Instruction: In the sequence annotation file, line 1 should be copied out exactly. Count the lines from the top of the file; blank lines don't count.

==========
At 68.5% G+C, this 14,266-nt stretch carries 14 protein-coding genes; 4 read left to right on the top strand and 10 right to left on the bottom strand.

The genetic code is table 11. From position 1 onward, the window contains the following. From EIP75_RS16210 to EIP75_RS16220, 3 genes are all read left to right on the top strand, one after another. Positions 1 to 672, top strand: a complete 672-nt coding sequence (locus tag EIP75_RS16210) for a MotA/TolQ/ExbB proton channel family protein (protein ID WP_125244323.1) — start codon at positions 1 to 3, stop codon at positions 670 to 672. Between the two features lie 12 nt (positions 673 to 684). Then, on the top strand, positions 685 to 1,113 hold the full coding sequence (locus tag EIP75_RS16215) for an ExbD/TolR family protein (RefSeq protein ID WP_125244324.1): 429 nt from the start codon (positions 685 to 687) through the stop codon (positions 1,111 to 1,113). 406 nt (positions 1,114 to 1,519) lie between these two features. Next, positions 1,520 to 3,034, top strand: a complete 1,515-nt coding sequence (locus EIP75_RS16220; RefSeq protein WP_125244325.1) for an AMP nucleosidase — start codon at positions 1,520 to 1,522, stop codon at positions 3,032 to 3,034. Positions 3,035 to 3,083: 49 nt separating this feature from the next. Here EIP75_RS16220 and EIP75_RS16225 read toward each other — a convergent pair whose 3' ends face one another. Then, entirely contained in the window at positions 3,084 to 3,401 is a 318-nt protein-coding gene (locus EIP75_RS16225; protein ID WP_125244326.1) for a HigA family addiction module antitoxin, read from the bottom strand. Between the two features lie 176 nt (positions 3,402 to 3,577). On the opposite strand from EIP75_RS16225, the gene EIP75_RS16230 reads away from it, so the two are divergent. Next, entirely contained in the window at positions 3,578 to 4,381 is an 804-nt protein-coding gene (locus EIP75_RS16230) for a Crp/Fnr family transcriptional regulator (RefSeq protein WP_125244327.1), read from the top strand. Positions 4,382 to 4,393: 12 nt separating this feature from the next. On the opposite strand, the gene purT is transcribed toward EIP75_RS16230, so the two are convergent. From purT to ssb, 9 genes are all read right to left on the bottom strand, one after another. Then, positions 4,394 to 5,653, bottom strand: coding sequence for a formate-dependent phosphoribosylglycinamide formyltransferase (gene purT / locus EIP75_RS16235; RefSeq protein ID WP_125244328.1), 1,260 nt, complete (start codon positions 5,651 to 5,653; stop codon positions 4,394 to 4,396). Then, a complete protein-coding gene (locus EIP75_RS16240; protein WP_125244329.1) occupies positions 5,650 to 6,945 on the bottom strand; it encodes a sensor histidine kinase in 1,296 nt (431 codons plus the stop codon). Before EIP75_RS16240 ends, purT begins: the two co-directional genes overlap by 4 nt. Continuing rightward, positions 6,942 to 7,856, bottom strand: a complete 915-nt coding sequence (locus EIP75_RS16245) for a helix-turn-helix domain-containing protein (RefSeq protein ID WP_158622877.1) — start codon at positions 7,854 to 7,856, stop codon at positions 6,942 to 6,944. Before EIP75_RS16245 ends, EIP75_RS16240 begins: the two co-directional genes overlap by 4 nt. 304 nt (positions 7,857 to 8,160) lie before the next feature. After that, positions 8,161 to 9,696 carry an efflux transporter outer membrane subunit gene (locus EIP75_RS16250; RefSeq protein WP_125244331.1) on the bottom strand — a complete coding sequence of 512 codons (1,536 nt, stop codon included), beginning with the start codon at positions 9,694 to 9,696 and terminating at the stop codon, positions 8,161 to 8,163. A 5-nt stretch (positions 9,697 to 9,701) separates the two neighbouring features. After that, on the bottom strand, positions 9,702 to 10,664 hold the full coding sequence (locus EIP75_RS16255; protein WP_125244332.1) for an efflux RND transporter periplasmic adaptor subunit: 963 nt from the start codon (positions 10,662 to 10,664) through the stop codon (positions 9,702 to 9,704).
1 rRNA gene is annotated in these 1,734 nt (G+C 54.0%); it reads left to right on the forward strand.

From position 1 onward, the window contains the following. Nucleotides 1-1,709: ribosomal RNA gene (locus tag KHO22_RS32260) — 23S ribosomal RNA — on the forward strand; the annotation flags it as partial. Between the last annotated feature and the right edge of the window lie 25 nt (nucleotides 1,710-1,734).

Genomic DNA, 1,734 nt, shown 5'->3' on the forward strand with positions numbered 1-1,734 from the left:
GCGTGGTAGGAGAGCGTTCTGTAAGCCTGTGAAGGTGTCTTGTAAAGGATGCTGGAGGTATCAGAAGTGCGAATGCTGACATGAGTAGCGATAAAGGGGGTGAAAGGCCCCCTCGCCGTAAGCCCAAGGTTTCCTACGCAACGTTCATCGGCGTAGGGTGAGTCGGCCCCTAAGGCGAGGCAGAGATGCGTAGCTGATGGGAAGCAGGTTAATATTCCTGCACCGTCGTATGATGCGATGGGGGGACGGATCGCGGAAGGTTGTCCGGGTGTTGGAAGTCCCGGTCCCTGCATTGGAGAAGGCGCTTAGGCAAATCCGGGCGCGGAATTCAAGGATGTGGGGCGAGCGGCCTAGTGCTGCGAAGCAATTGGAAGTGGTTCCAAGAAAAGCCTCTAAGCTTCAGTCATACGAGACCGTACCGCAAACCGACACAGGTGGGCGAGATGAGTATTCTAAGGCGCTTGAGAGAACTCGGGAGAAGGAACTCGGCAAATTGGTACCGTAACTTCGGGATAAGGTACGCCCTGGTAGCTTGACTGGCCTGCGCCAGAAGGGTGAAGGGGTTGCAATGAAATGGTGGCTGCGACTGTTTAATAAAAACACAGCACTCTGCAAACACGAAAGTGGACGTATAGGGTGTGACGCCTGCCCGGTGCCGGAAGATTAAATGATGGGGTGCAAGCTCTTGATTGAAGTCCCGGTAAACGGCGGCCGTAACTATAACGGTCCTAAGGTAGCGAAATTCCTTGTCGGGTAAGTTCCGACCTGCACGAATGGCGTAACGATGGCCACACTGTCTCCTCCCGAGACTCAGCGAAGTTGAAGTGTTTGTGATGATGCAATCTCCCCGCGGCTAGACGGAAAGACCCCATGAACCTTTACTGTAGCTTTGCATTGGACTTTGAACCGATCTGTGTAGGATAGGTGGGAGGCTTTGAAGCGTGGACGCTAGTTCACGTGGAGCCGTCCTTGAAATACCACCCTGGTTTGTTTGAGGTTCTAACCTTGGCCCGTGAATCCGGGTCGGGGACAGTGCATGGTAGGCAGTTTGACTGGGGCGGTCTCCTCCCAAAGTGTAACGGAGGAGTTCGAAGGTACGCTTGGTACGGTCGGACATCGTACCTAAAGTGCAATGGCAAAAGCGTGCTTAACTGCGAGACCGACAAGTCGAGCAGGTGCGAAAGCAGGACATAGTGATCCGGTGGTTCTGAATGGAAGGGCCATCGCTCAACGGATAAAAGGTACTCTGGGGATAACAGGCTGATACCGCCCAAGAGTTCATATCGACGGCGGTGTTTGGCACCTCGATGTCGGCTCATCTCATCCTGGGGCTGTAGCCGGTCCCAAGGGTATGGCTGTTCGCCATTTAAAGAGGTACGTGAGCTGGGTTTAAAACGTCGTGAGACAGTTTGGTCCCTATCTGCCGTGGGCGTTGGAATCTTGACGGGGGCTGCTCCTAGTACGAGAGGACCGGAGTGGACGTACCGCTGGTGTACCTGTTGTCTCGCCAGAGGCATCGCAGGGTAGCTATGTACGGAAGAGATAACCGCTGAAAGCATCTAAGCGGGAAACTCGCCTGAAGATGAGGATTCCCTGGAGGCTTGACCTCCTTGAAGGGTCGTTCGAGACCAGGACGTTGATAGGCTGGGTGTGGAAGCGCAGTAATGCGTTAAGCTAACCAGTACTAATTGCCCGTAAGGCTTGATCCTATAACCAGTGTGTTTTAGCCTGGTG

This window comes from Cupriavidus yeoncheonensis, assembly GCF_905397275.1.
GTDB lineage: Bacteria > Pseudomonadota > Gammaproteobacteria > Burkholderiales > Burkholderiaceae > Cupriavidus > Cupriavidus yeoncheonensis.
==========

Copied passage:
At 68.5% G+C, this 14,266-nt stretch carries 14 protein-coding genes; 4 read left to right on the top strand and 10 right to left on the bottom strand.